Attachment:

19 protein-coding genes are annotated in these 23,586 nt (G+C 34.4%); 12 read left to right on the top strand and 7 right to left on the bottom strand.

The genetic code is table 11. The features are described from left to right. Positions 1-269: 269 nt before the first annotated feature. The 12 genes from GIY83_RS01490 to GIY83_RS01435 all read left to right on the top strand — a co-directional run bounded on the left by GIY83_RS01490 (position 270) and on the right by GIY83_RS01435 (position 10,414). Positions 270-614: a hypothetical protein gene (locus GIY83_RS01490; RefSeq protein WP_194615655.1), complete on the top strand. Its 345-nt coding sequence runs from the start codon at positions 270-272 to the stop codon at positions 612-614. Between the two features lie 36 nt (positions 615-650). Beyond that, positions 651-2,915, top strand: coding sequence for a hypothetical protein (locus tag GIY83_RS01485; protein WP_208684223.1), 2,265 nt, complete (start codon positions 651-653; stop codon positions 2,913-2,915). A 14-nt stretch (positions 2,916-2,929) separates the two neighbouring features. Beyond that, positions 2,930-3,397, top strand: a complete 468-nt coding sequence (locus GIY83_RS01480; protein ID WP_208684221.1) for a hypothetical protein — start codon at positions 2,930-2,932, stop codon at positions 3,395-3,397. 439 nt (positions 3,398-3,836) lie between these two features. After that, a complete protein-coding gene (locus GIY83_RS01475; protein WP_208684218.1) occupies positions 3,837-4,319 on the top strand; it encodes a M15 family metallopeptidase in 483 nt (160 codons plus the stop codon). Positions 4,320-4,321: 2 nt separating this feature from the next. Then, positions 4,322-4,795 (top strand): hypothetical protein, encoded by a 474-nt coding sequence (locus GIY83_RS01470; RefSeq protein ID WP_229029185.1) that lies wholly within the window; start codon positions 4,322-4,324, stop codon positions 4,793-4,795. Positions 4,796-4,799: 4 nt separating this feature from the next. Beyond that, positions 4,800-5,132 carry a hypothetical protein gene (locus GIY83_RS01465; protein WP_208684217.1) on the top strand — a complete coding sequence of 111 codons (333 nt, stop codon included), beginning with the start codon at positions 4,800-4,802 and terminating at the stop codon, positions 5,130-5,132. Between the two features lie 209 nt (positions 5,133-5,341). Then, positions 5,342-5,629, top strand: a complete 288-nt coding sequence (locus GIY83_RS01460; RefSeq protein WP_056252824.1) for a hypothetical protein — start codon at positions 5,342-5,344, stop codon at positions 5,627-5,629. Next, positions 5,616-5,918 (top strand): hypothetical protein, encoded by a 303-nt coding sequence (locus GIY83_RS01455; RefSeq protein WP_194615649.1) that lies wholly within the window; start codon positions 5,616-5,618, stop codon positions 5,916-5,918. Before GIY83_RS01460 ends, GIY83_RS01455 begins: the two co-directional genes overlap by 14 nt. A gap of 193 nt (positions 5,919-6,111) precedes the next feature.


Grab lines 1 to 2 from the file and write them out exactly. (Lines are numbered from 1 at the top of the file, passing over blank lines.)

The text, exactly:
19 protein-coding genes are annotated in these 23,586 nt (G+C 34.4%); 12 read left to right on the top strand and 7 right to left on the bottom strand.

The genetic code is table 11. The features are described from left to right. Positions 1-269: 269 nt before the first annotated feature. The 12 genes from GIY83_RS01490 to GIY83_RS01435 all read left to right on the top strand — a co-directional run bounded on the left by GIY83_RS01490 (position 270) and on the right by GIY83_RS01435 (position 10,414). Positions 270-614: a hypothetical protein gene (locus GIY83_RS01490; RefSeq protein WP_194615655.1), complete on the top strand. Its 345-nt coding sequence runs from the start codon at positions 270-272 to the stop codon at positions 612-614. Between the two features lie 36 nt (positions 615-650). Beyond that, positions 651-2,915, top strand: coding sequence for a hypothetical protein (locus tag GIY83_RS01485; protein WP_208684223.1), 2,265 nt, complete (start codon positions 651-653; stop codon positions 2,913-2,915). A 14-nt stretch (positions 2,916-2,929) separates the two neighbouring features. Beyond that, positions 2,930-3,397, top strand: a complete 468-nt coding sequence (locus GIY83_RS01480; protein ID WP_208684221.1) for a hypothetical protein — start codon at positions 2,930-2,932, stop codon at positions 3,395-3,397. 439 nt (positions 3,398-3,836) lie between these two features. After that, a complete protein-coding gene (locus GIY83_RS01475; protein WP_208684218.1) occupies positions 3,837-4,319 on the top strand; it encodes a M15 family metallopeptidase in 483 nt (160 codons plus the stop codon). Positions 4,320-4,321: 2 nt separating this feature from the next. Then, positions 4,322-4,795 (top strand): hypothetical protein, encoded by a 474-nt coding sequence (locus GIY83_RS01470; RefSeq protein ID WP_229029185.1) that lies wholly within the window; start codon positions 4,322-4,324, stop codon positions 4,793-4,795. Positions 4,796-4,799: 4 nt separating this feature from the next. Beyond that, positions 4,800-5,132 carry a hypothetical protein gene (locus GIY83_RS01465; protein WP_208684217.1) on the top strand — a complete coding sequence of 111 codons (333 nt, stop codon included), beginning with the start codon at positions 4,800-4,802 and terminating at the stop codon, positions 5,130-5,132. Between the two features lie 209 nt (positions 5,133-5,341). Then, positions 5,342-5,629, top strand: a complete 288-nt coding sequence (locus GIY83_RS01460; RefSeq protein WP_056252824.1) for a hypothetical protein — start codon at positions 5,342-5,344, stop codon at positions 5,627-5,629. Next, positions 5,616-5,918 (top strand): hypothetical protein, encoded by a 303-nt coding sequence (locus GIY83_RS01455; RefSeq protein WP_194615649.1) that lies wholly within the window; start codon positions 5,616-5,618, stop codon positions 5,916-5,918. Before GIY83_RS01460 ends, GIY83_RS01455 begins: the two co-directional genes overlap by 14 nt. A gap of 193 nt (positions 5,919-6,111) precedes the next feature.